There are more streaming options than ever before, but it remains to be seen if that’s good news for consumers or not. In this world of seemingly endless entertainment options, the general consensus seems to be that Netflix is still the best one-stop shop for movies and TV shows.
But is it really? Reelgood ran the numbers on the five major streaming services — Netflix, Hulu, Prime Video, HBO, and Showtime — to find out which streaming service is the best bang for your buck. The answer to that question might just surprise you.
First, we started with a simple cost comparison of all five streaming services:
Looking at the numbers, HBO is the most expensive at $14.99 a month, but when you’re the exclusive rights holder of Game of Thrones in the United States, you can charge whatever you want. Meanwhile, Prime Video is the least expensive at $8.25.
Cost isn’t everything though. The real deciding factor should be the amount of content that the subscription fee buys you, as well as the quality of that content. Overall, we found that Prime Video’s movie catalog far surpasses all of the others with a whopping 10,731 movies currently streaming on the site.
Comparatively, Netflix currently has 3,857 films in their library (continuing a downward trend that’s been occurring at least since 2016).
Netflix isn’t leading the way with TV shows either. As of September 2018, Netflix’s library included 1,301 series, but Hulu is the leader in terms of quantity with a catalog of 1,784 shows. That means, according to the numbers, Prime Video has the most movies, and Hulu has the most shows. Still, quantity trumps quality. Having endless choices of movies and shows that you don’t want to watch is worse than having no choices at all. So, the question becomes, how much of what’s available is quality content?
Everyone has their own tastes, but for our purposes, we defined a “quality” movie or show as being in the top 20,000 most popular titles on streaming service aggregator Reelgood, as well as having IMDb scores of 6.0 for movies and 6.5 for shows with a minimum of 300 votes. Results show Prime Video has the most quality movies, while Hulu has the most quality shows.
Thanks to IMDb, we can further take the analysis to another level by looking for the streaming site with the absolute highest quality shows and movies that viewers will want to watch. We defined high quality using the same criteria, but this time the IMDb scores for movies had to be 7.5 or higher, and 8.0 or higher for shows.
Narrowing the field down in terms of high-quality movies led to Netflix and Prime Video being tied for first place with 105 high-quality films each.
Meanwhile, Hulu continues to dominate in the field of TV with 167 shows deemed high quality, with Netflix coming in next in line with 158 quality titles. Seeing Netflix serve up such a high number suggests their increased original content strategy might be paying off after all.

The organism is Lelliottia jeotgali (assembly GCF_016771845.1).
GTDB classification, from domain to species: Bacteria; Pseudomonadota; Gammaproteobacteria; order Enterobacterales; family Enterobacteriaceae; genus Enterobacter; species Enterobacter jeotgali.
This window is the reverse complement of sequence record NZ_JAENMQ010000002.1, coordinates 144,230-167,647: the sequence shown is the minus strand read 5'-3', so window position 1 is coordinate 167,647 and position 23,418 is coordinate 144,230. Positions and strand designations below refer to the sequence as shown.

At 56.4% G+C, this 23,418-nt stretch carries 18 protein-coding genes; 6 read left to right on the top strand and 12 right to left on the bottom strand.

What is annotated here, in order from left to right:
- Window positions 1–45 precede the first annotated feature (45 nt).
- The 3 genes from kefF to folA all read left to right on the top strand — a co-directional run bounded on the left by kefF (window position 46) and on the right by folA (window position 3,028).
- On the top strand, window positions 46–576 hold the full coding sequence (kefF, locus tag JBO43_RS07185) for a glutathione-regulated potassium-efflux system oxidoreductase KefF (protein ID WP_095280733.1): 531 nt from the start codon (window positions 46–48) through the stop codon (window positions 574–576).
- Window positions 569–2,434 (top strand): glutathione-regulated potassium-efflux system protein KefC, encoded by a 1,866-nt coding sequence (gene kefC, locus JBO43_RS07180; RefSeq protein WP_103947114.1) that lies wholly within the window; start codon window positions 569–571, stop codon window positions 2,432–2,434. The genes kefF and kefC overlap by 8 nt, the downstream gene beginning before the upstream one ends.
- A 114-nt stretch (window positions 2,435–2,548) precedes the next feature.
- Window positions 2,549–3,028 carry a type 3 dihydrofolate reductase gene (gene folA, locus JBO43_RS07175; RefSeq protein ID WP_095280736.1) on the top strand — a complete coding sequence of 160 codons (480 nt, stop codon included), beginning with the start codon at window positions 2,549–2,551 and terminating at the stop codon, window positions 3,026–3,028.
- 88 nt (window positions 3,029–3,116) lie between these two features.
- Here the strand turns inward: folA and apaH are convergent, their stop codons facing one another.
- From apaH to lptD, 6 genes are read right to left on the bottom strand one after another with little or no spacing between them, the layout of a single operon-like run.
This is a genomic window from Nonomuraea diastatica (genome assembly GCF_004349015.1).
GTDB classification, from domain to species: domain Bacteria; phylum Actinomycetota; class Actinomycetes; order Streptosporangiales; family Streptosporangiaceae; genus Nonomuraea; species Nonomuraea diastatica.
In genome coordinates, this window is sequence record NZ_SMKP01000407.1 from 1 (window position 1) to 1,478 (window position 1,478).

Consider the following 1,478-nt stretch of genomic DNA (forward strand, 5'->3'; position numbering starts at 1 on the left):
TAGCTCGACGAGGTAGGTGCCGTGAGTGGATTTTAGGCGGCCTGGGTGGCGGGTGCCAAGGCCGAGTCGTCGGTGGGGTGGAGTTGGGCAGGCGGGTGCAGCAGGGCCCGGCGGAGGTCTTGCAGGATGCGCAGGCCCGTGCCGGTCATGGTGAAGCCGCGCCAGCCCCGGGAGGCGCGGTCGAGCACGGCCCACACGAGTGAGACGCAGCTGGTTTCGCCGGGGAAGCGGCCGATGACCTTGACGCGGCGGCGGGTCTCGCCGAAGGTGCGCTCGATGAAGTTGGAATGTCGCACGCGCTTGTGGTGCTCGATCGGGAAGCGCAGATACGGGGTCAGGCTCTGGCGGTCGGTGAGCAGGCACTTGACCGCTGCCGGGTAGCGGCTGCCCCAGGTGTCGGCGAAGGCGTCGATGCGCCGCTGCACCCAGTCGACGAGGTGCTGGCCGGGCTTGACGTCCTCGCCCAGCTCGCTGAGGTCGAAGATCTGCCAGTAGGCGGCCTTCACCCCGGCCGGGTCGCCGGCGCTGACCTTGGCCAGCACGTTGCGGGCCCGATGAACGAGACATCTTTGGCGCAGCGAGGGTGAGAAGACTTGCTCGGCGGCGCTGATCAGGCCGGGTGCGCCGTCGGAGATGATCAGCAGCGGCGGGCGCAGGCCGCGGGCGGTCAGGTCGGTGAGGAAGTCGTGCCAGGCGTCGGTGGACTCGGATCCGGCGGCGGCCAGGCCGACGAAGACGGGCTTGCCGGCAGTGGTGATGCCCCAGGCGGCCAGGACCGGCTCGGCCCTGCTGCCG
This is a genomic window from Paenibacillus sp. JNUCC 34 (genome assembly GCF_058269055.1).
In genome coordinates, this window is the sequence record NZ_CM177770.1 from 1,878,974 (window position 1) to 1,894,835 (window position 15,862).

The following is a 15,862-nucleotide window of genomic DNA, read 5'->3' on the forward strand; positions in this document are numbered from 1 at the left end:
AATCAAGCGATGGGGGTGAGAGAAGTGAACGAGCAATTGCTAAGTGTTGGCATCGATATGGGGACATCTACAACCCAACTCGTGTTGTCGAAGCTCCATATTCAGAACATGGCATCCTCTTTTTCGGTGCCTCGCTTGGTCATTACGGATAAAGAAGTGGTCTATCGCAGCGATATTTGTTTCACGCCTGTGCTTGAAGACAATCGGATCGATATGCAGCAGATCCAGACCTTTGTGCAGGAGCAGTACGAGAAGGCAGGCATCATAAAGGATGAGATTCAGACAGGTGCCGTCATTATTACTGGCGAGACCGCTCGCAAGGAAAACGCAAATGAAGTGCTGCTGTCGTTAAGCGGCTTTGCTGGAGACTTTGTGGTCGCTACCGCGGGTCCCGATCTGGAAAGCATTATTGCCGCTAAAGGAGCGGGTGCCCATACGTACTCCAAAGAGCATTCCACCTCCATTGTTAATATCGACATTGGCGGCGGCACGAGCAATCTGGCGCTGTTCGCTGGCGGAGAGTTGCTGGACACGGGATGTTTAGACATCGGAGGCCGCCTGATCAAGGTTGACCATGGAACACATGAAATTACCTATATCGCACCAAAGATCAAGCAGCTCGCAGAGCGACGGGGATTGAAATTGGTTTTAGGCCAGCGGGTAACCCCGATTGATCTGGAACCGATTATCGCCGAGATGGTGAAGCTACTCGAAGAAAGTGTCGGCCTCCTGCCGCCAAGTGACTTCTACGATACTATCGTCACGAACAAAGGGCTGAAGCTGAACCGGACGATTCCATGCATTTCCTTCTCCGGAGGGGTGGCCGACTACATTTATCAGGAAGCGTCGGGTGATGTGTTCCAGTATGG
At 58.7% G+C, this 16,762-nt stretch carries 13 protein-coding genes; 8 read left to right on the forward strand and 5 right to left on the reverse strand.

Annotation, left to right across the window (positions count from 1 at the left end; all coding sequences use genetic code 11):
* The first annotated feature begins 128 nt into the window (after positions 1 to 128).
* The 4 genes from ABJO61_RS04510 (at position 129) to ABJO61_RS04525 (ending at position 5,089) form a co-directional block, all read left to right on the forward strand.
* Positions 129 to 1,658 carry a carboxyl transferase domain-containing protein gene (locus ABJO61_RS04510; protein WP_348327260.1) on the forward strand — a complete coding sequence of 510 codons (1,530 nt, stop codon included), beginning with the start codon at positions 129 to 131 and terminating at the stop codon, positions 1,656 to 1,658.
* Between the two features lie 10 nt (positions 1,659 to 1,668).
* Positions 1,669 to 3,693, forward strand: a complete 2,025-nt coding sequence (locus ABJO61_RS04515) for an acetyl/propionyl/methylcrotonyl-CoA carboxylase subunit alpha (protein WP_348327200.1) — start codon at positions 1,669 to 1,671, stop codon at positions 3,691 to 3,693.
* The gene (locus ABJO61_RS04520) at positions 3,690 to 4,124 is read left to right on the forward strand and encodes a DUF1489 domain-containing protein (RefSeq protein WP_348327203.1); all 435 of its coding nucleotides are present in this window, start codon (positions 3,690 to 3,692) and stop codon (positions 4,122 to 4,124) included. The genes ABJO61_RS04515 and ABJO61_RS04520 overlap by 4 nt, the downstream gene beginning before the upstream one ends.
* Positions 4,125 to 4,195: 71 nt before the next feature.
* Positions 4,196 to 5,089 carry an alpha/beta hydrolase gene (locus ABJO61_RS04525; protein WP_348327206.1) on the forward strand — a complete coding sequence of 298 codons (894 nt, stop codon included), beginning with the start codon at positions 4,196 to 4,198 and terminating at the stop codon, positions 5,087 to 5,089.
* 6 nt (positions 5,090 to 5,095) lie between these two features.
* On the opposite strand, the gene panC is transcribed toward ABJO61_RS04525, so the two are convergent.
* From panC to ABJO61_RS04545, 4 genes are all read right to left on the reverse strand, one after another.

So, dollar for dollar, which service is the best bang for your buck? We looked at the total number of movies or shows you get for each dollar spent on each of these subscriptions to find out. Based on that data, Prime is way ahead of the game with 1301 movies per dollar.
On the other hand, with 162 titles, Hulu is in the lead when it comes to the number of shows you get per dollar.
But if you filter the content down to high-quality movies, Netflix is still the best bargain for film fans. For every dollar of your subscription price, you’re getting 13 highly rated films. Compared to Showtime, which only gives you two high-quality films per each dollar you spend, that’s a wide gap in value.
As for high-quality shows, the data shows that TV fans are best served by Hulu and Netflix. With both services, you get 14 high-quality series for each dollar of your subscription.
To break the tie, we looked at how the services would fare when compared by all the quality shows you get per dollar spent. As it turns out, Hulu is by far the best bet for shows, with subscribers getting 62 well-received series for each dollar they pay.
Ultimately, every viewer is unique, and you have to make subscription decisions based on what you’ll actually watch. If you’re looking for data-based results, then Hulu and Netflix are the best bargains in the streaming world when it comes to top-notch series and films. However, if it’s quantity you crave, then Prime Video’s vast library and low cost can’t be beaten.
GIPHY App Key not set. Please check settings
But what about the fact that Amazon Prime’s catalog mysteriously charges rental fees for some programming and not others? It’s a crap shoot any time I go looking for something to watch. At the end of the search I’m frustrated to find I have to pay yet more to watch something.
A lot of times, some of these services will have several seasons of some old TV show, so I get into it, but then to watch the later seasons they want more $$$. A dirty trick